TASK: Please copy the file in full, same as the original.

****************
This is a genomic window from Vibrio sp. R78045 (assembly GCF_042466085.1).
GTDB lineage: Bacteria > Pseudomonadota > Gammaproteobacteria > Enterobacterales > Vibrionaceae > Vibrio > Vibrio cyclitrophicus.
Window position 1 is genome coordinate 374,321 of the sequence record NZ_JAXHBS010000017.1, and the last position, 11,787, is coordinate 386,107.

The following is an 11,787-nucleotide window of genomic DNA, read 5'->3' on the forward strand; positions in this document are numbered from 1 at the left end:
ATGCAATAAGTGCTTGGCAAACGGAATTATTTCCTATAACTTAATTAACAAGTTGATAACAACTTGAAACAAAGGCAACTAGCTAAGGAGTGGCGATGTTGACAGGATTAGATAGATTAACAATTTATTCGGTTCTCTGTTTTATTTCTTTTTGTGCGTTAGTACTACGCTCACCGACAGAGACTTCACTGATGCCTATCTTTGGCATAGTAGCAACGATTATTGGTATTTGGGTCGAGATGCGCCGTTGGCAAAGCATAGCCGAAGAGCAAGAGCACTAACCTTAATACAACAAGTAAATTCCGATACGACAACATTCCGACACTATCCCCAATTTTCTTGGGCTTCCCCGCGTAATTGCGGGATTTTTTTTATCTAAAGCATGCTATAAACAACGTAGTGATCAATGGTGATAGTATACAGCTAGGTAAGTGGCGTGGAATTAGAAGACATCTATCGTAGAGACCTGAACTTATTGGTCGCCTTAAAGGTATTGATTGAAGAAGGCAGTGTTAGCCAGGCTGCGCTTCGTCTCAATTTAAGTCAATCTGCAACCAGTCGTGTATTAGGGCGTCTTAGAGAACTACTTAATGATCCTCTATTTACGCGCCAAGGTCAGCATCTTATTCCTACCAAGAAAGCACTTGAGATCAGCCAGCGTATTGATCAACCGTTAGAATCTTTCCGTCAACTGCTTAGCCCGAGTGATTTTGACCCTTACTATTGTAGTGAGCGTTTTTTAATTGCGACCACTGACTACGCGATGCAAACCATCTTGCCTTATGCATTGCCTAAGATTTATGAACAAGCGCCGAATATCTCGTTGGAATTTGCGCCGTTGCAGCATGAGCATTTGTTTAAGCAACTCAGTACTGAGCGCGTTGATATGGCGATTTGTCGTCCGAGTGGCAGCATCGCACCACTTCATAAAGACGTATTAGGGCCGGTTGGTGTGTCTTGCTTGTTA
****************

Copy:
This is a genomic window from Vibrio sp. R78045 (assembly GCF_042466085.1).
GTDB lineage: Bacteria > Pseudomonadota > Gammaproteobacteria > Enterobacterales > Vibrionaceae > Vibrio > Vibrio cyclitrophicus.
Window position 1 is genome coordinate 374,321 of the sequence record NZ_JAXHBS010000017.1, and the last position, 11,787, is coordinate 386,107.

The following is an 11,787-nucleotide window of genomic DNA, read 5'->3' on the forward strand; positions in this document are numbered from 1 at the left end:
ATGCAATAAGTGCTTGGCAAACGGAATTATTTCCTATAACTTAATTAACAAGTTGATAACAACTTGAAACAAAGGCAACTAGCTAAGGAGTGGCGATGTTGACAGGATTAGATAGATTAACAATTTATTCGGTTCTCTGTTTTATTTCTTTTTGTGCGTTAGTACTACGCTCACCGACAGAGACTTCACTGATGCCTATCTTTGGCATAGTAGCAACGATTATTGGTATTTGGGTCGAGATGCGCCGTTGGCAAAGCATAGCCGAAGAGCAAGAGCACTAACCTTAATACAACAAGTAAATTCCGATACGACAACATTCCGACACTATCCCCAATTTTCTTGGGCTTCCCCGCGTAATTGCGGGATTTTTTTTATCTAAAGCATGCTATAAACAACGTAGTGATCAATGGTGATAGTATACAGCTAGGTAAGTGGCGTGGAATTAGAAGACATCTATCGTAGAGACCTGAACTTATTGGTCGCCTTAAAGGTATTGATTGAAGAAGGCAGTGTTAGCCAGGCTGCGCTTCGTCTCAATTTAAGTCAATCTGCAACCAGTCGTGTATTAGGGCGTCTTAGAGAACTACTTAATGATCCTCTATTTACGCGCCAAGGTCAGCATCTTATTCCTACCAAGAAAGCACTTGAGATCAGCCAGCGTATTGATCAACCGTTAGAATCTTTCCGTCAACTGCTTAGCCCGAGTGATTTTGACCCTTACTATTGTAGTGAGCGTTTTTTAATTGCGACCACTGACTACGCGATGCAAACCATCTTGCCTTATGCATTGCCTAAGATTTATGAACAAGCGCCGAATATCTCGTTGGAATTTGCGCCGTTGCAGCATGAGCATTTGTTTAAGCAACTCAGTACTGAGCGCGTTGATATGGCGATTTGTCGTCCGAGTGGCAGCATCGCACCACTTCATAAAGACGTATTAGGGCCGGTTGGTGTGTCTTGCTTGTTA